Hybridization capture with SeqCap Epi CpGiant Enrichment captures 80.5 Mb of the human genome, which contains greater than 5.5 million CpG dinucleotide sites. Sequencing metrics for libraries prepared with the Accel-NGS Methyl-Seq DNA Library Kit from Swift Biosciences were compared to those from the Kapa library preparation kit currently recommended by Roche NimbleGen. Coverage metrics were analyzed for inputs of 1 μg and 100 ng, quantities that are within specification for the Kapa and Swift library preparation, respectively. Additionally, lower inputs of 10 ng (Kapa and Swift) and 1 ng (Swift only) were also analyzed. While the Kapa library preparation performs well with 1 μg of input DNA, a substantial increase in duplicate reads and decrease in genome coverage can be observed at 10 ng. However, the Swift kit performs well at 10 ng, with the performance metrics at 1 ng comparable to the 10 ng metrics from the Kapa kit.
Targeted Methylation Sequencing from 1 ng with SeqCap Epi CpGiant
Analysis of differentially methylated regions (DMRs) was also performed for data from the 10 ng libraries from both Swift and Kapa, comparing DNA from an H1 ES cell line and a B-lymphocyte cell line (NA12878). The figure below illustrates the genomic distribution of the 294,130 DMRs called from the Swift Accel-NGS Methyl-Seq Library Kit (37,799 hypomethylated and 256,331 hypermethylated). In contrast, the 10 ng Kapa library resulted in only 464 total DMR calls (not shown).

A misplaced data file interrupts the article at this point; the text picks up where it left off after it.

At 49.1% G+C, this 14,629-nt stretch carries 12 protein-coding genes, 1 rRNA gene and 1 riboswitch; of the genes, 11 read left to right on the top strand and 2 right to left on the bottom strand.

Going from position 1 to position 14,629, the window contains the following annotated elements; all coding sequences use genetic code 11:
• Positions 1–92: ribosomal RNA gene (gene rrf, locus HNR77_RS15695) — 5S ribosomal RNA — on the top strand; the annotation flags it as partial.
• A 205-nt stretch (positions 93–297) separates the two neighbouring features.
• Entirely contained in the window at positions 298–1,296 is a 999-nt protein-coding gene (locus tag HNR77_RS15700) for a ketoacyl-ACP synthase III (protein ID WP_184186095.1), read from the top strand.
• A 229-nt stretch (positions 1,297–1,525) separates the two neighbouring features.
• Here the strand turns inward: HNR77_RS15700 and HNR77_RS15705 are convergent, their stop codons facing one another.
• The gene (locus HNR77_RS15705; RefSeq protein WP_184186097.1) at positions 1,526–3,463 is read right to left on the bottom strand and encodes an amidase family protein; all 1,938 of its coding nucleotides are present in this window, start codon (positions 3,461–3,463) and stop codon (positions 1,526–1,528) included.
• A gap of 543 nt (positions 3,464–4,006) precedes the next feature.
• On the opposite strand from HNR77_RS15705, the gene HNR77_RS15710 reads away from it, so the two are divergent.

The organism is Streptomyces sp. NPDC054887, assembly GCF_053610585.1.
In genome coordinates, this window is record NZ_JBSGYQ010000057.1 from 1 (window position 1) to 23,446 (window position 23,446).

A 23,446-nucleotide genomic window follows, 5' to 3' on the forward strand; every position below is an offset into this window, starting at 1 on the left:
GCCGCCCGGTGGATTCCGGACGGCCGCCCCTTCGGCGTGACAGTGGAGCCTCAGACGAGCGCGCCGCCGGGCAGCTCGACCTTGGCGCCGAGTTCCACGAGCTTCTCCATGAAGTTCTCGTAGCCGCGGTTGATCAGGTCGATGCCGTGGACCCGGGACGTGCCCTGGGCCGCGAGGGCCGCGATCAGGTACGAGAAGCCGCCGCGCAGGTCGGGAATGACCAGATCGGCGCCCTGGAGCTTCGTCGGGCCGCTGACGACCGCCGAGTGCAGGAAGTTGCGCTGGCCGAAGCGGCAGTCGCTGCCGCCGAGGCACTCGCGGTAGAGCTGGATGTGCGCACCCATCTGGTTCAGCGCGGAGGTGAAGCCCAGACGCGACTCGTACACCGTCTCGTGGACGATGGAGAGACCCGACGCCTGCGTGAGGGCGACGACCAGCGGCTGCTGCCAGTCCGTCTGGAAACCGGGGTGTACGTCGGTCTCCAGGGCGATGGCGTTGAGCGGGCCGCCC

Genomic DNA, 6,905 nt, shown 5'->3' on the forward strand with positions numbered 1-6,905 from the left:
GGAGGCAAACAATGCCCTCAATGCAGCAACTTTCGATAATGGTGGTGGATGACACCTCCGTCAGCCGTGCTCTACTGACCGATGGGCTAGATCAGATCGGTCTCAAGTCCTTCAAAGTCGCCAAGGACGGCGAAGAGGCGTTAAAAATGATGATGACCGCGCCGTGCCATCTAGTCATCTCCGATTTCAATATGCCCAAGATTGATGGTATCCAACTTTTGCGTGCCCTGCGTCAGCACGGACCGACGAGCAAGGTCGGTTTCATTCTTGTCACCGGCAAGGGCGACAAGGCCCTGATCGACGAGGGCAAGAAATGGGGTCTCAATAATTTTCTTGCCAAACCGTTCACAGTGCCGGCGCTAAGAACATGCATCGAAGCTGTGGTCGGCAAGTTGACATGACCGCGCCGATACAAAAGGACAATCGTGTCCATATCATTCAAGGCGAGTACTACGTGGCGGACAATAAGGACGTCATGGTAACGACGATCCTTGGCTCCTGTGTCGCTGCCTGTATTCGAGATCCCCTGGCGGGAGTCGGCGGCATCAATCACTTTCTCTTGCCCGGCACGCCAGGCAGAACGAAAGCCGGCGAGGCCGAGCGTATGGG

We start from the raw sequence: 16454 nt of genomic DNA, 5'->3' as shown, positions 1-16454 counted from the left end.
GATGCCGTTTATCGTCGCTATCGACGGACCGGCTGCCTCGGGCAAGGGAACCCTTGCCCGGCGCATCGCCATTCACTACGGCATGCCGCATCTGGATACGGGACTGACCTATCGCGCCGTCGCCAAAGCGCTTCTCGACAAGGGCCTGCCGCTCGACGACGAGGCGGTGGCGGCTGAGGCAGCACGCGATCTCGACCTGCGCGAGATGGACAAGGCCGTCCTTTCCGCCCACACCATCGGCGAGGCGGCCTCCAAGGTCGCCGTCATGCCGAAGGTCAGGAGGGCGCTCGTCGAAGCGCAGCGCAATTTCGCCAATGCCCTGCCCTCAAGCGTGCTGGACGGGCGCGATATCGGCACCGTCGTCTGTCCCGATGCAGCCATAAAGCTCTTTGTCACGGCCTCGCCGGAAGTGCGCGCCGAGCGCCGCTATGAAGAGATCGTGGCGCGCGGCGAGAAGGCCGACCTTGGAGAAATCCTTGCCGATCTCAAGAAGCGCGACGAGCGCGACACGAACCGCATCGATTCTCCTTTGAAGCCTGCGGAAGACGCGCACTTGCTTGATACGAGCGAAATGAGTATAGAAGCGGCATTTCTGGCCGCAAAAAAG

DMRs Called from 10 ng Libraries with the Swift Methyl-Seq Kit
DMRs were identified from 10 ng libraries from an H1 ES cell line and a B-lymphocyte cell line (NA12878). Libraries created with the Accel-NGS Methl-Seq kit identified 294,130 DMRs (shown above). Libraries created with the Kapa kit identified only 464 DMRs (not shown).
Reduced Representation Bisulfite Sequencing (RRBS) utilizes a MspI digestion, followed by selection of a specific range of fragment sizes, to enrich for library inserts containing CpG islands. Traditional methods require double-stranded DNA for library construction, so size selection must account for the approximately 120 bp of adapter sequence that is added during library construction (40-220 bp inserts corresponds to approximately 160-340 bp library molecules). As Accel-NGS Methyl-Seq library construction is compatible with single-stranded DNA, size selection of 100-220 bp fragments can be performed immediately following MspI digestion (the adapter length need not be considered). The above diagram illustrates the differences between RRBS workflows for traditional and Swift Methyl-Seq library preparation.
RRBS workflow comparison illustrating differences between a traditional method and Accel-NGS Methyl-Seq.